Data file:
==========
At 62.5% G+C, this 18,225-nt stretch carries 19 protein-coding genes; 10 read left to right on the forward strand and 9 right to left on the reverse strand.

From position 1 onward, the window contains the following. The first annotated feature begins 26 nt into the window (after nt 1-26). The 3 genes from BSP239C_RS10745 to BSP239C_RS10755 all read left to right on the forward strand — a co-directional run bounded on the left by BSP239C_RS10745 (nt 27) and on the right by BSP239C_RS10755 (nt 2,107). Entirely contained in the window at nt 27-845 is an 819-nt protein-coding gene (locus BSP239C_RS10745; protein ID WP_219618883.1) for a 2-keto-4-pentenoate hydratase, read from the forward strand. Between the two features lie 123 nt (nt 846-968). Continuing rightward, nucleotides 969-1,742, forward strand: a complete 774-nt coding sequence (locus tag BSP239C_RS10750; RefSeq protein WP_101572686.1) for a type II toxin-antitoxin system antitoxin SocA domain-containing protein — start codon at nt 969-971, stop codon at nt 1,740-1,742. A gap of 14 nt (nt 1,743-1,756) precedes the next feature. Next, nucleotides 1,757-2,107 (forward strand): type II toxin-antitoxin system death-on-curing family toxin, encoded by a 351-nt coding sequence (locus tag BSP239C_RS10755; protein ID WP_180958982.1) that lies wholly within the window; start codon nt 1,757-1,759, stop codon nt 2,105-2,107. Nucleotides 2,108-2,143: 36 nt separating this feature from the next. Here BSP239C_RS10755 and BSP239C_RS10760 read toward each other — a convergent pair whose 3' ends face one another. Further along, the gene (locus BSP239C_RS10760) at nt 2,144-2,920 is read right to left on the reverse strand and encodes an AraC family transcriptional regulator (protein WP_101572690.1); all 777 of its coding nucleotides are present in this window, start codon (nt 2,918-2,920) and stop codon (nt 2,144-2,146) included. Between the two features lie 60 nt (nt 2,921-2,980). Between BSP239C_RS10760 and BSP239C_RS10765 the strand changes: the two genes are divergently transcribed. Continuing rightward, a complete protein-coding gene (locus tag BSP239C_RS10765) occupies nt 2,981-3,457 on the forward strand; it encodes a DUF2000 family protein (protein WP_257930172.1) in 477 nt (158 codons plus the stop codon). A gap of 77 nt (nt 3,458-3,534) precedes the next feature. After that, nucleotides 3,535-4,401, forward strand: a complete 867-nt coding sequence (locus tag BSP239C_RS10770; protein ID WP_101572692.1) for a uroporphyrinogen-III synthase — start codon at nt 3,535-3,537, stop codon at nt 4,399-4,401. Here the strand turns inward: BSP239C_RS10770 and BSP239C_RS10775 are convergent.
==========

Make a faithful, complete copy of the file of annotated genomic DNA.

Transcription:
At 62.5% G+C, this 18,225-nt stretch carries 19 protein-coding genes; 10 read left to right on the forward strand and 9 right to left on the reverse strand.

From position 1 onward, the window contains the following. The first annotated feature begins 26 nt into the window (after nt 1-26). The 3 genes from BSP239C_RS10745 to BSP239C_RS10755 all read left to right on the forward strand — a co-directional run bounded on the left by BSP239C_RS10745 (nt 27) and on the right by BSP239C_RS10755 (nt 2,107). Entirely contained in the window at nt 27-845 is an 819-nt protein-coding gene (locus BSP239C_RS10745; protein ID WP_219618883.1) for a 2-keto-4-pentenoate hydratase, read from the forward strand. Between the two features lie 123 nt (nt 846-968). Continuing rightward, nucleotides 969-1,742, forward strand: a complete 774-nt coding sequence (locus tag BSP239C_RS10750; RefSeq protein WP_101572686.1) for a type II toxin-antitoxin system antitoxin SocA domain-containing protein — start codon at nt 969-971, stop codon at nt 1,740-1,742. A gap of 14 nt (nt 1,743-1,756) precedes the next feature. Next, nucleotides 1,757-2,107 (forward strand): type II toxin-antitoxin system death-on-curing family toxin, encoded by a 351-nt coding sequence (locus tag BSP239C_RS10755; protein ID WP_180958982.1) that lies wholly within the window; start codon nt 1,757-1,759, stop codon nt 2,105-2,107. Nucleotides 2,108-2,143: 36 nt separating this feature from the next. Here BSP239C_RS10755 and BSP239C_RS10760 read toward each other — a convergent pair whose 3' ends face one another. Further along, the gene (locus BSP239C_RS10760) at nt 2,144-2,920 is read right to left on the reverse strand and encodes an AraC family transcriptional regulator (protein WP_101572690.1); all 777 of its coding nucleotides are present in this window, start codon (nt 2,918-2,920) and stop codon (nt 2,144-2,146) included. Between the two features lie 60 nt (nt 2,921-2,980). Between BSP239C_RS10760 and BSP239C_RS10765 the strand changes: the two genes are divergently transcribed. Continuing rightward, a complete protein-coding gene (locus tag BSP239C_RS10765) occupies nt 2,981-3,457 on the forward strand; it encodes a DUF2000 family protein (protein WP_257930172.1) in 477 nt (158 codons plus the stop codon). A gap of 77 nt (nt 3,458-3,534) precedes the next feature. After that, nucleotides 3,535-4,401, forward strand: a complete 867-nt coding sequence (locus tag BSP239C_RS10770; protein ID WP_101572692.1) for a uroporphyrinogen-III synthase — start codon at nt 3,535-3,537, stop codon at nt 4,399-4,401. Here the strand turns inward: BSP239C_RS10770 and BSP239C_RS10775 are convergent.